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How I setup SSH config for effectively managing multiple servers

📆 · ⏳ 4 min read · · 👀


Secure Shell, or SSH, is the Swiss Army knife of remote server management. It allows you to connect to your servers securely over an encrypted connection, making it a must-have tool for any system administrator or developer.

In this guide, we’ll explore how you can effectively harness the power of SSH configuration to simplify the management of multiple servers.

The SSH Config File

At the heart of this process lies the SSH config file, typically found at ~/.ssh/config.

This file is a game-changer when it comes to managing multiple servers. It lets you define custom configurations for each server you connect to, eliminating the need to remember various login credentials and connection details.

Let’s take a look at an example of how I structure my SSH config file.

I have three servers that I connect to regularly. I have named them sukuna, nanami, and suguru. If you are wondering what are those names, the servers are named after characters from Jujutsu Kaisen ↗️ anime.

Terminal window
# Global options apply to all hosts unless overridden
Host *
# Default user and identity file
User akash
Preferredauthentications publickey # Use public key authentication
IdentityFile ~/.ssh/default-key
# Configuration for Sukuna
Host sukuna
HostName sukuna.local
Port 2222
IdentityFile ~/.ssh/sukuna-key
# Configuration for Nanami
Host nanami
HostName nanami.local
Port 2200
IdentityFile ~/.ssh/nanami-key
# Configuration for Suguru
Host suguru
HostName suguru.local
Port 2220
IdentityFile ~/.ssh/suguru-key

Now to connect to any server (let’s say sukuna), all I have to do is run the following command

Terminal window
ssh sukuna

See how easy it is now. Let’s break down the above configuration to understand how it works.

  • The first section is the global configuration. This section applies to all hosts unless overridden by a specific host configuration.

    Here, I have set the default user to akash and the default identity file to ~/.ssh/default-key.

  • The next sections defines the configuration for each host. The Host keyword is followed by the name of the host.

    This name can be anything you want. I have chosen to name my hosts after famous scientists.

  • The HostName keyword is followed by the IP address or domain name of the host.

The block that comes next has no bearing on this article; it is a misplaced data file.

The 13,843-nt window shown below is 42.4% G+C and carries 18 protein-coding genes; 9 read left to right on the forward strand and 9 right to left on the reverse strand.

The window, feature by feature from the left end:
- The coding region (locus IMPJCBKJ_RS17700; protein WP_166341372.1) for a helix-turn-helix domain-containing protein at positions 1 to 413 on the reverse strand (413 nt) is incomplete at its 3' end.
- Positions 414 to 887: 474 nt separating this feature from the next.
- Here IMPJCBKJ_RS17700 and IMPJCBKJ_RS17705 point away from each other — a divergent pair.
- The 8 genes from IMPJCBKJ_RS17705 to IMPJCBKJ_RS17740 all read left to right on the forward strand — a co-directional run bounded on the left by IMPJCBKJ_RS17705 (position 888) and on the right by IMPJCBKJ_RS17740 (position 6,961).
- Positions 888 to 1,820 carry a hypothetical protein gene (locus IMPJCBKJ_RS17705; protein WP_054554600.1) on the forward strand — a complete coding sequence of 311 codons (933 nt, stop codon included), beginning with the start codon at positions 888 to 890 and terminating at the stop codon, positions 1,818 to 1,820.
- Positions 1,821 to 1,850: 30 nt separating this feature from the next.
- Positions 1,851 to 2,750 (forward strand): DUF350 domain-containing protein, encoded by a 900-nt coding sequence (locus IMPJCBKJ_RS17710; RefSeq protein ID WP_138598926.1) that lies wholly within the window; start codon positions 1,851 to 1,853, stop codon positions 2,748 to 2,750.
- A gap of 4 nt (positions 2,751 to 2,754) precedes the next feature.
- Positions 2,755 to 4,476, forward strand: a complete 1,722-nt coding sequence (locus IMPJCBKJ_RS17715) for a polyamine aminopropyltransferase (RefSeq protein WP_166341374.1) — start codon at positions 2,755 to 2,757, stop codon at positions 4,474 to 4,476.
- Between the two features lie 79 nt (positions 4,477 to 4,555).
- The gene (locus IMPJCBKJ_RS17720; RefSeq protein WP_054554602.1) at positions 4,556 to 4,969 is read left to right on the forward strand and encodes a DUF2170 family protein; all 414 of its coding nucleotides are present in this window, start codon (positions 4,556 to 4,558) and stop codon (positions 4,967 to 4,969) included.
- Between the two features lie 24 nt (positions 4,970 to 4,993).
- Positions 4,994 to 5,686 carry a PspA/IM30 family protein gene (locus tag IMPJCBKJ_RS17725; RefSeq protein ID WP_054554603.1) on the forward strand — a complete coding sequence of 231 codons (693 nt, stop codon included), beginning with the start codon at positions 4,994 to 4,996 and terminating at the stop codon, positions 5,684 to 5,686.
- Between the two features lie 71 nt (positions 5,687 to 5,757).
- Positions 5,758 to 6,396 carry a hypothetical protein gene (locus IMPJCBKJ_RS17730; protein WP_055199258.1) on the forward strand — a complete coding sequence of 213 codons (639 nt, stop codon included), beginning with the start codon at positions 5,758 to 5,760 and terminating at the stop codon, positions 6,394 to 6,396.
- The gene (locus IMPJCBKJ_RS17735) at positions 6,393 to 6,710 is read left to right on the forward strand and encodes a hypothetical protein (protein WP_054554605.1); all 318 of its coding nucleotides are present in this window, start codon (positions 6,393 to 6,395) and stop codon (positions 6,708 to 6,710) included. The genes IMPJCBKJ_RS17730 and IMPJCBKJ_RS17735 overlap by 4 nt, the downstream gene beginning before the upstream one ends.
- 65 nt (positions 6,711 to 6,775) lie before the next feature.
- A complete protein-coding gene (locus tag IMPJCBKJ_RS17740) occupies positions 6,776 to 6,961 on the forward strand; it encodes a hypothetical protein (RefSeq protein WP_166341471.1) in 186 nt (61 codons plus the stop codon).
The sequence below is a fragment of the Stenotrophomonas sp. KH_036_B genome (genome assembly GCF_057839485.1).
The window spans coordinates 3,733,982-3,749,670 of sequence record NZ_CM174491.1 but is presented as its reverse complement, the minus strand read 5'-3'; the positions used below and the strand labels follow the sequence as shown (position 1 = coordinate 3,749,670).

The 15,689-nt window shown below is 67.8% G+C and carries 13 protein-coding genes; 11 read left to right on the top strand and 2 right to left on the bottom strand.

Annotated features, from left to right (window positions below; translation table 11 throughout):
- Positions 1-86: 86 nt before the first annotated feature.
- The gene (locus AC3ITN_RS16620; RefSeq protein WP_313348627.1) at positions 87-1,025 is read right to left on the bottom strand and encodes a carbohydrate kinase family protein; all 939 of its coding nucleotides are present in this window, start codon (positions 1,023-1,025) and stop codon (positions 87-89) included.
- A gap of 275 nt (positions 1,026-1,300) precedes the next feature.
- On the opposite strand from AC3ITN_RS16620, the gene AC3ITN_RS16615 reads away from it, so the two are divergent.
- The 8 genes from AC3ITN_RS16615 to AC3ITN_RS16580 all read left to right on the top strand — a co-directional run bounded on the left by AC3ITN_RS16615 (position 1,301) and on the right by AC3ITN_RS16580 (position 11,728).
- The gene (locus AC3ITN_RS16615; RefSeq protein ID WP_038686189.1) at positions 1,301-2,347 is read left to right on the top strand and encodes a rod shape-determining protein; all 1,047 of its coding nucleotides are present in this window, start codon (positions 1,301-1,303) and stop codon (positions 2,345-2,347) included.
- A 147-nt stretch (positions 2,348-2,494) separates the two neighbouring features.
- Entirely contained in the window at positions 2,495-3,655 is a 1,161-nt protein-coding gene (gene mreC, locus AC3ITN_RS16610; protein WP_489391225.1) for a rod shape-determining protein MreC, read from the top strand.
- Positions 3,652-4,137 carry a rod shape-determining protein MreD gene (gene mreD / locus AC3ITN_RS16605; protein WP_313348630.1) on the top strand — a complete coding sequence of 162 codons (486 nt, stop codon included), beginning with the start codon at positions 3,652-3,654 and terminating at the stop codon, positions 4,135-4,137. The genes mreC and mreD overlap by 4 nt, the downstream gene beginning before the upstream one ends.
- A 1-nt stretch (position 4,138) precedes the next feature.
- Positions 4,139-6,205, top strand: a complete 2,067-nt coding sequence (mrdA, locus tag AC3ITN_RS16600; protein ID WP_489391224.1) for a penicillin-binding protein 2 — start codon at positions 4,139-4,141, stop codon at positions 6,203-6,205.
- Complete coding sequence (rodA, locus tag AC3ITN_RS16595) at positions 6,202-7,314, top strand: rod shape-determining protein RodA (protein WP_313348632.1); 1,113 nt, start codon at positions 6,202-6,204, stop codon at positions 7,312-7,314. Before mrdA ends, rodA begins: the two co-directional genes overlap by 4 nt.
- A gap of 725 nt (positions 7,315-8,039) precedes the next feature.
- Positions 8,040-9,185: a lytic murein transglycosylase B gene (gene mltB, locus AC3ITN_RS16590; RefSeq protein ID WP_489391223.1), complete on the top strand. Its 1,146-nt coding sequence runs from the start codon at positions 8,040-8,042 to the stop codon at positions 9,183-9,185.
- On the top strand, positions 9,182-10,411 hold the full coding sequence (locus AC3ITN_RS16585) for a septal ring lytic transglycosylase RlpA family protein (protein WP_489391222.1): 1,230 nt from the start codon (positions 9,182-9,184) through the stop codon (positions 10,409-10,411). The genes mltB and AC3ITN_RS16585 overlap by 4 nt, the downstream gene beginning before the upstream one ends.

I have picked a domain name since I map the local IP addresses of my devices to a domain name using the Adguard DNS rewrites.

  • The Port keyword is followed by the port number of the host.

    This is optional and only required if you are using a non-standard port for SSH (which you should if you have followed the guide I shared earlier about securing SSH).

  • The IdentityFile keyword is followed by the path to the private key file for the host.

    This again is optional but I would highly suggest that you connect to your servers using public key authentication instead of passwords.

  • The Preferredauthentications keyword complements the above option which specifies the order in which authentication methods are used.

    Here, I have set it to publickey which means that SSH will first try to authenticate using the public key and then fall back to password authentication if that fails.

Why This Configuration Is Ideal

This configuration follows best practices for an SSH config file. Here’s why:

  • Global Settings: We’ve set a default user and identity file globally to avoid redundancy. This reduces the need to repeat the same settings for each host.

  • Host-Specific Settings: Each host has its own section with hostname, port, and identity file settings. This keeps configurations organized and allows for easy customization for each server.

  • Clear Naming: Host names like “sukuna”, “nanami”, etc., are clear and easy to remember instead of remembering IP addresses, making your SSH commands more intuitive.

  • Uses Public Key Authentication: We’ve set the Preferredauthentications option to publickey which means that SSH will first try to authenticate using the public key and then fall back to password authentication if that fails. This is a more secure way of connecting to your servers.

  • Uses different SSH ports and public keys: Each host has its own SSH port and public key. This is a good security practice as it makes it harder for attackers to guess your SSH credentials.

    A best practice is to use different key pairs for each server. Why? Imagine if your single key pair were compromised. An attacker would gain access to all your servers. By using distinct key pairs, you limit the scope of a security breach. If one key is compromised, only the corresponding server is at risk.

Final Thoughts

By following these best practices and crafting a well-structured SSH config file, you’ll streamline your server management and enhance your overall SSH experience.

With this setup, connecting to your servers is as simple as typing ssh Host. Plus, it ensures that you maintain a secure and organized approach to managing multiple servers efficiently.

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